I took the video above as we made our way down from the summit of Haleakala. As you can see, the scenery is absolutely stunning. The road is also incredibly windy, so use caution. In the video, you can also see how suddenly the weather can change.

On the drive to the summit, you’ll encounter five different types of ecological zones. That’s the same number of zones you would cross if you drove from Mexico to Canada!

You may encounter bicyclists as you drive, so do your best to give them plenty of space. It’s very popular to bike down the road from the summit. If you enjoy cycling, you may want to consider this option. This particular tour offers both cycling the road and zip-lining near the park.

How long does it take to get to the summit?

These times are one-way.

From Kahului: 1.5 hours

From Wailea: 2 hours

From Lahaina: 2.5 hours

2. Watch the Sunrise at Haleakala’s Summit

The sun peeks out behind the silhouetted clouds as it rises above Haleakala.

NPS Photo

Watching the sunrise at the summit is easily the most popular thing to do in Haleakala. So popular, in fact, that it now requires reservations.

Your entrance fee does not include a ticket for sunrise, however, tickets are free. There is a $1 processing fee collected by, the National Park Service partner that handles most reservations. Reservations can be made up to 60 days in advance. A small number of last-minute tickets are available two days in advance, also online. These are released at 7 a.m. HST. If you have questions regarding sunrise reservations, contact online or by calling 1-877-444-6777.

As of now, reservations are not required viewing the sunset, making it a great alternative option. The sunsets are equally as stunning and followed by spectacular night skies. If you miss out on securing sunrise reservations, try to visit for sunset instead.

Curious about the weather? View the live webcam at the Haleakala Summit.

3. Hike the Sliding Sands-Halemau’u Trail

A woman hiking a trail above the clouds

If you have a full day to hike, consider this popular 11-mike trek in the Haleakala Crater.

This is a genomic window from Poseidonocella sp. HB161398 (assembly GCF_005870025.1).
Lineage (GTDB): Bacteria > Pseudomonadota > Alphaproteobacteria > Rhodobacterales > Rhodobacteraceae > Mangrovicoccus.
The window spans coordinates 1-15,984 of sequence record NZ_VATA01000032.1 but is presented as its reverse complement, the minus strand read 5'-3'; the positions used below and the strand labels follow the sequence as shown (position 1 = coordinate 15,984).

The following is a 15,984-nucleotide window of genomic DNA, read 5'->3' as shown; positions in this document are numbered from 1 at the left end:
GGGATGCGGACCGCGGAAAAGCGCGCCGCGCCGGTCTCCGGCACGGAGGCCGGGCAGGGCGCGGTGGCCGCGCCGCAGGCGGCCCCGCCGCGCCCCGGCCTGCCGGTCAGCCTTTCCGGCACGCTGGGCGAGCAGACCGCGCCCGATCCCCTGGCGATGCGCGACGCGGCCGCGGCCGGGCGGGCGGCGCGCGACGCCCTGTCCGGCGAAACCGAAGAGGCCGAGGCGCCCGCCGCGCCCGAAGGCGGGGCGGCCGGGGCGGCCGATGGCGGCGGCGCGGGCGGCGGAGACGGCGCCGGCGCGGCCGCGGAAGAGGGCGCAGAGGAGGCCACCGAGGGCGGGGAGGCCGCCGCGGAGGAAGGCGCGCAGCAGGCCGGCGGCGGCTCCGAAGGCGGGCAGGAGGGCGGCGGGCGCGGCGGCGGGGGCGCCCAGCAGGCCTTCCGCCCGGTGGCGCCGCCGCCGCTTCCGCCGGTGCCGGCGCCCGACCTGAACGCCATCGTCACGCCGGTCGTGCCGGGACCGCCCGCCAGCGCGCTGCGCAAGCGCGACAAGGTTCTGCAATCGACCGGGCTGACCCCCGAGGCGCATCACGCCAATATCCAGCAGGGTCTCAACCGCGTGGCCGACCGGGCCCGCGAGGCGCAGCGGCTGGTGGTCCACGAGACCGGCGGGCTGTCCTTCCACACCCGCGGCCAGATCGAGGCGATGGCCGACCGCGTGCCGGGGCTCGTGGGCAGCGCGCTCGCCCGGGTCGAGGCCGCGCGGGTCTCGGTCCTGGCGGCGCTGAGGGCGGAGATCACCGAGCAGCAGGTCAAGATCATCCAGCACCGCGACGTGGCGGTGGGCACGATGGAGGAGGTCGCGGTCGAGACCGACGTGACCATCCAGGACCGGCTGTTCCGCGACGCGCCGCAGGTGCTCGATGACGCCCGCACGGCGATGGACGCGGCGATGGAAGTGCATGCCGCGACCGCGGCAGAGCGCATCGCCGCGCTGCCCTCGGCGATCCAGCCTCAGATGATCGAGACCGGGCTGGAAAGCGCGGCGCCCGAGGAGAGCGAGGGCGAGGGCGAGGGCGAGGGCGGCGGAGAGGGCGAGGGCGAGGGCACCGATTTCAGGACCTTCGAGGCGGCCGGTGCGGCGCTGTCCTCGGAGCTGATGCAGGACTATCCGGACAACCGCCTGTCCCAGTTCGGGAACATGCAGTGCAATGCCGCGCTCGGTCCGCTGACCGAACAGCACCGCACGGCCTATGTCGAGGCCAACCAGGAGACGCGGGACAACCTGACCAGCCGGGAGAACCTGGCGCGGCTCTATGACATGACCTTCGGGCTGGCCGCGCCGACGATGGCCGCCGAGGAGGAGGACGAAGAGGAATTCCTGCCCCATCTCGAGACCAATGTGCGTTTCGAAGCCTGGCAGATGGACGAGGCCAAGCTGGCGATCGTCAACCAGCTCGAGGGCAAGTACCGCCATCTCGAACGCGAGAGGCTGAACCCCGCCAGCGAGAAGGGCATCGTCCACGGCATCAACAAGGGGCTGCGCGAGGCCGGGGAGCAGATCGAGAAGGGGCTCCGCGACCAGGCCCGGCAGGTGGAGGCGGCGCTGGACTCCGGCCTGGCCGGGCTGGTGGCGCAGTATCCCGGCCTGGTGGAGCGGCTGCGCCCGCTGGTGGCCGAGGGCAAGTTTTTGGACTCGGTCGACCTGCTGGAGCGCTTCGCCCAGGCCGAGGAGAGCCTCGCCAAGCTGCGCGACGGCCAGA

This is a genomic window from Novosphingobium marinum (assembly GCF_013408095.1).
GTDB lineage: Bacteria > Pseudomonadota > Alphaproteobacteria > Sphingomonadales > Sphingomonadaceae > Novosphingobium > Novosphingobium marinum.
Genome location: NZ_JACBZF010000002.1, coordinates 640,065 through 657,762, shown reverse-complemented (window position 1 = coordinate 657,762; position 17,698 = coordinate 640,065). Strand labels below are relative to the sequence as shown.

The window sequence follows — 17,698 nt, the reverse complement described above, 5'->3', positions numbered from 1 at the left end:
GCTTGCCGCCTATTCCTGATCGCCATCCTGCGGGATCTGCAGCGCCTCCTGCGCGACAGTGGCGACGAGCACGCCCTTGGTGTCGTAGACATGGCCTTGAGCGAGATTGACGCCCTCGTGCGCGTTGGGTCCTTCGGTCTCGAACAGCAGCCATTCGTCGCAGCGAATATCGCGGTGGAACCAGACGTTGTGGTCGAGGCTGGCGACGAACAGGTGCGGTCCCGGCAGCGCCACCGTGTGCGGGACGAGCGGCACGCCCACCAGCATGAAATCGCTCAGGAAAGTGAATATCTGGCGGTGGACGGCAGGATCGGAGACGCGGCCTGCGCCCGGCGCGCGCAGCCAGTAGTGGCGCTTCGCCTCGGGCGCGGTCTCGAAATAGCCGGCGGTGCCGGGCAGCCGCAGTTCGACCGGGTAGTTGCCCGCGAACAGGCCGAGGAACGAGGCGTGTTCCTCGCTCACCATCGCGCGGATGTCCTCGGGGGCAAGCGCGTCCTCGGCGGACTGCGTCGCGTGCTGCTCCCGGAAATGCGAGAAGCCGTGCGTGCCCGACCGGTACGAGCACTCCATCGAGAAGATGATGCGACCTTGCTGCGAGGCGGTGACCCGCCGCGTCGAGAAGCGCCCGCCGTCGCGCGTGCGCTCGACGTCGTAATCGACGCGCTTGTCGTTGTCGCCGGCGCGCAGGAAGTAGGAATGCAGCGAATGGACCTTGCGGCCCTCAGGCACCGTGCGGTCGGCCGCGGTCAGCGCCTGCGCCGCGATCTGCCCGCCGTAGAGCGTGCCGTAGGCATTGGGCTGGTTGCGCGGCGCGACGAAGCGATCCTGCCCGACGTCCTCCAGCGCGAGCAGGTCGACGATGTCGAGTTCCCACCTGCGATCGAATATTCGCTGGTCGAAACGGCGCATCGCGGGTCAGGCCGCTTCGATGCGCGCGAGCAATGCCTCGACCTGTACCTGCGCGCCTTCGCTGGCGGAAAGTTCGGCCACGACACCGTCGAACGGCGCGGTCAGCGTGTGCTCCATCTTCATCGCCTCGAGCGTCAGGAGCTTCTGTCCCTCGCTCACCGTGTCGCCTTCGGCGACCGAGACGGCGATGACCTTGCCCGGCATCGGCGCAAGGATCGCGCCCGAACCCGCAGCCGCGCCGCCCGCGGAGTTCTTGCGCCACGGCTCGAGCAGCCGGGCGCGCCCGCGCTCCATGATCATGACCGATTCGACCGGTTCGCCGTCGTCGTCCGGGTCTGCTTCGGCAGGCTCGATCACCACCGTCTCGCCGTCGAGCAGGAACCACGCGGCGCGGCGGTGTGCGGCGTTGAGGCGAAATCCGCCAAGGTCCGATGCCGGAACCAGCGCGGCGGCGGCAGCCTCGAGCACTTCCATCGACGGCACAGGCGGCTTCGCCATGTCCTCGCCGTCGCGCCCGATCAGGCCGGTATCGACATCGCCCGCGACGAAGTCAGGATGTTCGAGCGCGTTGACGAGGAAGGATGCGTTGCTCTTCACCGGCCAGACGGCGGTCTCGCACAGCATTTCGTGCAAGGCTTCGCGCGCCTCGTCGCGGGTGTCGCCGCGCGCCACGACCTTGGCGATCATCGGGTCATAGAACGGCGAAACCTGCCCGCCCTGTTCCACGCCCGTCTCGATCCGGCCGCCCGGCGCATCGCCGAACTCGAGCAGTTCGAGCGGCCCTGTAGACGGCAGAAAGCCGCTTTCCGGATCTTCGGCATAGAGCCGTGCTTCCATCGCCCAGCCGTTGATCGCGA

The trail begins at the Summit Visitor Center and connects you with a network of trails within the crater. The route linking the Sliding Sands (Keonehe’ehe’e) and Halemau’u trails seems to be the most popular since it will lead you back to the road. Furthermore, you’ll pass a growth of silverswords (more on those later).

A sign for two hiking trails, Sliding Sands and Pa Kaoao, in Haleakala National Park

When I visited Haleakala, we walked a small portion of Sliding Sands, and it was absolutely stunning. If you have limited time, I’d highly recommend walking as much of the trail as you can, even if it’s just a short amount of time. The views of the crater change with every step you take, and it’s a truly amazing walk. I couldn’t stop taking photos of the clouds flooding the crater before fading away again.

A visitor poses at the Pa Kaoao Overlook at Haleakala Crater

We also hiked the short Pa Ka’oao Trail to its overlook. This is another great option for those with limited time. It provides an amazing view of the crater. During our visit, we only saw one other person because so many others chose to walk into the crater instead. It was nice to have time to ourselves to take in the view and watch the clouds roll in and out of the crater.